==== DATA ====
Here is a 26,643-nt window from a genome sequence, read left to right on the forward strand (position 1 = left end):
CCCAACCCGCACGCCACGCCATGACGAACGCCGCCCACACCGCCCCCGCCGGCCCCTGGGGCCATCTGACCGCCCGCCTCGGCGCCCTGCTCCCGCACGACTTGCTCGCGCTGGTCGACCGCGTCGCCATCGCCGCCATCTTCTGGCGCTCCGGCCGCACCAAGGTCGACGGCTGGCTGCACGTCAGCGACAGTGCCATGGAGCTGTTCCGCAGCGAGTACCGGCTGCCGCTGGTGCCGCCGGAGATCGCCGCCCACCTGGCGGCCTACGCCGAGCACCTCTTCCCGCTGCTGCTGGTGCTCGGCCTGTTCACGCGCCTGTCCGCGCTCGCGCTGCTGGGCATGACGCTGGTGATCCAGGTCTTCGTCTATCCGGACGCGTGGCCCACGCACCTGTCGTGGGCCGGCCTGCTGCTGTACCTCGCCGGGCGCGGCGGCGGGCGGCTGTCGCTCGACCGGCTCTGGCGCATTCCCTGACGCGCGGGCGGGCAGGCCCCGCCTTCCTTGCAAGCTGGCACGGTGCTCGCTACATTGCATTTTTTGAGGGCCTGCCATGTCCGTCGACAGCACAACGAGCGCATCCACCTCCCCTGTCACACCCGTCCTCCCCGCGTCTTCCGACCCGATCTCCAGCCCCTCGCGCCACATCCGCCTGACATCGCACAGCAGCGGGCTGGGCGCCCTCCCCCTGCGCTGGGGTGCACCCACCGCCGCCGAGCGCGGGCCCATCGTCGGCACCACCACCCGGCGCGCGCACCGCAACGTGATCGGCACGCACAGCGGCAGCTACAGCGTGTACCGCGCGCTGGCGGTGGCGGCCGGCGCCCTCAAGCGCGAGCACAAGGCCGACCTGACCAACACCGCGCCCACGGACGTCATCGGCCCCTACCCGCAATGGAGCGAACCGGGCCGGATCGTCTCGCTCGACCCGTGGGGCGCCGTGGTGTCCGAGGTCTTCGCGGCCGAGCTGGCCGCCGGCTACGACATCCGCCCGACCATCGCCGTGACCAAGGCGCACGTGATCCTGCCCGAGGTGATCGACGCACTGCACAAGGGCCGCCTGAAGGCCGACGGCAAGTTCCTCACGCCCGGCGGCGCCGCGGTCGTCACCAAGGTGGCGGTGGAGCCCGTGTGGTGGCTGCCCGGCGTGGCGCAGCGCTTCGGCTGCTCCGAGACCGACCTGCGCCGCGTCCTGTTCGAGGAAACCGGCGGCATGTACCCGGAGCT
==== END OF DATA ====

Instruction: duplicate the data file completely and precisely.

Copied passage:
Here is a 26,643-nt window from a genome sequence, read left to right on the forward strand (position 1 = left end):
CCCAACCCGCACGCCACGCCATGACGAACGCCGCCCACACCGCCCCCGCCGGCCCCTGGGGCCATCTGACCGCCCGCCTCGGCGCCCTGCTCCCGCACGACTTGCTCGCGCTGGTCGACCGCGTCGCCATCGCCGCCATCTTCTGGCGCTCCGGCCGCACCAAGGTCGACGGCTGGCTGCACGTCAGCGACAGTGCCATGGAGCTGTTCCGCAGCGAGTACCGGCTGCCGCTGGTGCCGCCGGAGATCGCCGCCCACCTGGCGGCCTACGCCGAGCACCTCTTCCCGCTGCTGCTGGTGCTCGGCCTGTTCACGCGCCTGTCCGCGCTCGCGCTGCTGGGCATGACGCTGGTGATCCAGGTCTTCGTCTATCCGGACGCGTGGCCCACGCACCTGTCGTGGGCCGGCCTGCTGCTGTACCTCGCCGGGCGCGGCGGCGGGCGGCTGTCGCTCGACCGGCTCTGGCGCATTCCCTGACGCGCGGGCGGGCAGGCCCCGCCTTCCTTGCAAGCTGGCACGGTGCTCGCTACATTGCATTTTTTGAGGGCCTGCCATGTCCGTCGACAGCACAACGAGCGCATCCACCTCCCCTGTCACACCCGTCCTCCCCGCGTCTTCCGACCCGATCTCCAGCCCCTCGCGCCACATCCGCCTGACATCGCACAGCAGCGGGCTGGGCGCCCTCCCCCTGCGCTGGGGTGCACCCACCGCCGCCGAGCGCGGGCCCATCGTCGGCACCACCACCCGGCGCGCGCACCGCAACGTGATCGGCACGCACAGCGGCAGCTACAGCGTGTACCGCGCGCTGGCGGTGGCGGCCGGCGCCCTCAAGCGCGAGCACAAGGCCGACCTGACCAACACCGCGCCCACGGACGTCATCGGCCCCTACCCGCAATGGAGCGAACCGGGCCGGATCGTCTCGCTCGACCCGTGGGGCGCCGTGGTGTCCGAGGTCTTCGCGGCCGAGCTGGCCGCCGGCTACGACATCCGCCCGACCATCGCCGTGACCAAGGCGCACGTGATCCTGCCCGAGGTGATCGACGCACTGCACAAGGGCCGCCTGAAGGCCGACGGCAAGTTCCTCACGCCCGGCGGCGCCGCGGTCGTCACCAAGGTGGCGGTGGAGCCCGTGTGGTGGCTGCCCGGCGTGGCGCAGCGCTTCGGCTGCTCCGAGACCGACCTGCGCCGCGTCCTGTTCGAGGAAACCGGCGGCATGTACCCGGAGCT